Are there legacy or modern non-TCP/IP networks worth exploring out there, and how do you get to them? – DigitalMunition




Are there legacy or modern non-TCP/IP networks worth exploring out there, and how do you get to them?

Home Forums Are there legacy or modern non-TCP/IP networks worth exploring out there, and how do you get to them?

This topic contains 0 replies, has 1 voice, and was last updated by  BrianMiz 3 weeks, 1 day ago.

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    BrianMiz
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    A few years ago I started trying to crystallize some memories which were getting fuzzy with the passage of time. In particular, I was doing some research on an old service called [PC Pursuit](http://www.bbsdocumentary.com/library/CONCEPTS/SERVICES/PCPURSUIT/).

    PC Pursuit used [Telenet](https://en.wikipedia.org/wiki/Telenet) (not to be confused with Telnet) which was a large X.25 packet-switched network I was only vaguely aware of at the time.

    You’d dial into Telenet via a local number using a modem, and then you could from there connect to another city and dial out via a modem bank to systems in that city – in my memory, it was mostly [ddials](https://en.wikipedia.org/wiki/Diversi-Dial) located in that remote city for a flat monthly fee.

    Although I didn’t use the system directly, I did use ddials which were then linked to ddials in other cities via PC Pursuit, and later I would hear rumors that either PC Pursuit was a cover explanation for either illicit use of Telenet, or, alternately, hacked PC Pursuit logins.

    As I was recalling all of this, I found [this talk](https://www.youtube.com/watch?v=XEz7gaW5v6o) about using VoIP to connect to X.25 networks still existing – as of a few years ago – in India. It’s been awhile since I watched the video but I believe it involved using old dialup modems over VoIP, the practicality of which is unclear (I have read a variety of comments on how well this works, from “not at all” to “okay priovided you use a low baud rate.” To my right, here, I’ve obtained an old Hayes Accura 56K modem which I will be experimenting with re: dial-up BBSes via my two VoIP boxes, in the next few days.)

    Anyway, my larger question is:

    * Does anyone know of old legacy networks, or modern non-Internet networks that are worth exploring?

    * Are any of them bridged to the Internet? That is to say, can I telnet to some kind of bridge or proxy server which will connect me?

    What prompted this question was considering the consequences of convergence of all data, to the Internet. Was just on vacation and watching Dish Network television and just realizing how much I don’t miss having broadcast TV (I use streaming, though). I was thinking further of the growing irrelevancy of everything from the airwaves (even when I want to listen to terrestrial radio, I can typically just find the website and stream to my browser or phone), to what the future of POTS is and what happened to phreaking.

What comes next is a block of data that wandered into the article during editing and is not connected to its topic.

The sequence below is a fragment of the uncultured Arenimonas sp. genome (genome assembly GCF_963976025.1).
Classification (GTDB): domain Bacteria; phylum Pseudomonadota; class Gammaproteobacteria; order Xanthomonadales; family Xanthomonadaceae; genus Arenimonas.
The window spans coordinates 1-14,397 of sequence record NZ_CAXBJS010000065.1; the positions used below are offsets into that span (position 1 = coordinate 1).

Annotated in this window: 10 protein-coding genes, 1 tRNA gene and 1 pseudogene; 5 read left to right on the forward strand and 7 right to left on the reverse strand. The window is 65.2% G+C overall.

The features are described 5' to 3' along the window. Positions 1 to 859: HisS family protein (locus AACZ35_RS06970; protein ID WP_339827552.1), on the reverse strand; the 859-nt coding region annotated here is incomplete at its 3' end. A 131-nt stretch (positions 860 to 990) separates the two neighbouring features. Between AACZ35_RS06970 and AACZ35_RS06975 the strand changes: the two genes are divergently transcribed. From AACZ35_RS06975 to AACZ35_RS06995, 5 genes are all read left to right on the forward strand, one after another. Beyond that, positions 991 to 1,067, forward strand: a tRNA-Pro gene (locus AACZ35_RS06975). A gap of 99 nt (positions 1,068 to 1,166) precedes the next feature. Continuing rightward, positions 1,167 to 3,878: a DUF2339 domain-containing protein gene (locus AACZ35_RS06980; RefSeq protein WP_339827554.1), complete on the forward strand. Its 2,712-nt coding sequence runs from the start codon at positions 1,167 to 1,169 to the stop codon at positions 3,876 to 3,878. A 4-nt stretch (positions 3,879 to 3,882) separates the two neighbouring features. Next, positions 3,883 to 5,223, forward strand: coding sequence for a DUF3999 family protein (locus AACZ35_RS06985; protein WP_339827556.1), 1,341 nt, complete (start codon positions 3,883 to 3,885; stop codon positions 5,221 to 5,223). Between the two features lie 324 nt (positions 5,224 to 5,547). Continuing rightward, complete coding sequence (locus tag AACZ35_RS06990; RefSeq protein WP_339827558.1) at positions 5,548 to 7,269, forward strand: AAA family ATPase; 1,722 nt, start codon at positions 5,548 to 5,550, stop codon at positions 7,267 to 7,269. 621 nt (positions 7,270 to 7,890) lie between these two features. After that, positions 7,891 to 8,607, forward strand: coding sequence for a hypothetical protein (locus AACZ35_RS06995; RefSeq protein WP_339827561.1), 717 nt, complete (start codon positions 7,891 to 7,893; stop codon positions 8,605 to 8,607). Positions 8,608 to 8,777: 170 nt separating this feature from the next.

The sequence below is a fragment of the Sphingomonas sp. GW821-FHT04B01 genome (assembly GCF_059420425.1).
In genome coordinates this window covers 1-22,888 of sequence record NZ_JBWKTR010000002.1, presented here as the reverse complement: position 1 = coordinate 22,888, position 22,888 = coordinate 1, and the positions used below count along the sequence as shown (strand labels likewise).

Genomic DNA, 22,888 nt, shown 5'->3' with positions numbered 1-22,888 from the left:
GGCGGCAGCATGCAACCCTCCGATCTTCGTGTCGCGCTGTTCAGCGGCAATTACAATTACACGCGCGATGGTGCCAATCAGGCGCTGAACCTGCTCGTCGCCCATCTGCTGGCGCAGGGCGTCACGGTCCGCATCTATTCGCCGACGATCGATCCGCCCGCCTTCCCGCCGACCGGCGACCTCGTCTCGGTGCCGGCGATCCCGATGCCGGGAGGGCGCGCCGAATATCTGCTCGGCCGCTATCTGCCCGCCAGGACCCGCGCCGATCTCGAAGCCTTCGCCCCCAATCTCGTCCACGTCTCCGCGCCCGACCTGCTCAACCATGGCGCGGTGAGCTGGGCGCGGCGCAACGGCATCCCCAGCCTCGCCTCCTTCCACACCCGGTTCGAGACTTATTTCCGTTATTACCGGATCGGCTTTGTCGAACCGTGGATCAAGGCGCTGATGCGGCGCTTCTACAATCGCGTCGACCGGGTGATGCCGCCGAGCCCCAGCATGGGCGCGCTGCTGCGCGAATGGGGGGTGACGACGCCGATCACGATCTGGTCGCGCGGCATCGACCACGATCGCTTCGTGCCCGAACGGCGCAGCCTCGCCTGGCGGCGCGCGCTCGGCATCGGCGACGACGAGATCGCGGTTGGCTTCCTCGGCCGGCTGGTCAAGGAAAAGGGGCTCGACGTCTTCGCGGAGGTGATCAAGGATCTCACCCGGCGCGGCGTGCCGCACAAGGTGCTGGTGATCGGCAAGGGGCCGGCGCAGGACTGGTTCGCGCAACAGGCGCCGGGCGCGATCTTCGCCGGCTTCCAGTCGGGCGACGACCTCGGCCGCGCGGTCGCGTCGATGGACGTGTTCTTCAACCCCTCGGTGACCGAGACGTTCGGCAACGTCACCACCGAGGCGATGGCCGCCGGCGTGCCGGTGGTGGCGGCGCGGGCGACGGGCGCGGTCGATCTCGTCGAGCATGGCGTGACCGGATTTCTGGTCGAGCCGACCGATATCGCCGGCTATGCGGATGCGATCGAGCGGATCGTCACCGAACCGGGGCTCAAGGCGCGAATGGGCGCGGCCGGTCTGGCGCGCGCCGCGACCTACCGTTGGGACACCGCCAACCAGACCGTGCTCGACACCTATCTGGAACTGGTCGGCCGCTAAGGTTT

Phreaking as a technical practice is less what I mean:

    With domestic long distance calling being essentially free now, the point of phreaking for that purpose is unclear (I know people did conferencing and other things in the old days besides this. Unsure if there is an existing community that still screws with the phone network just for curiosity’s sake.)

    Nor do existing BBS networks, really. What those old networks worked around was the idea that if you wanted to send a message to someone far away, you could post a message on your local board and Fidonet or whatever would route that message beyond your local area. Even if the user base of modern BBSes was 20 times the size it is, the internet connectivity of these boards greatly reduces the reason to run one. We don’t really need more than a few.

    I can connect, for example, to a BBS in New Zealand from here in Arizona, without charges (though the latency of full-duplex communications makes this less than ideal.)

    There’s way more BBS bandwidth than there are users. Some people say there are more sysops than users.

    But again:

    Voice converges on the net, especially via WiFi calling or VoIP or voice chat.

    Television converges on the net, because of streaming.

    You can even listen to shortwave or police scanners or the various ham bands by just [connecting to a site](https://www.globaltuners.com/) which has a receiver connected. Amateur radio relay nets are fairly interesting to me technically although I rarely hear much of interest being discussed on them. I am also interested in packet radio BBSes but haven’t been able to find any I can connect to.

    Banking, education, and – limping along, one joint e-mail system for planet earth — all things have converged here on the Internet and TCP/IP.

    So:

    * What is out there that is not Internet?

    * How can I get there?

    Curious what people have found or know about.

    I’ve done a bunch of searches on Shodan, but thus far I’ve not found anything which really indicates any gateways to outside the Internet (though there are more Finger and Gopher servers still active than you’d expect.)

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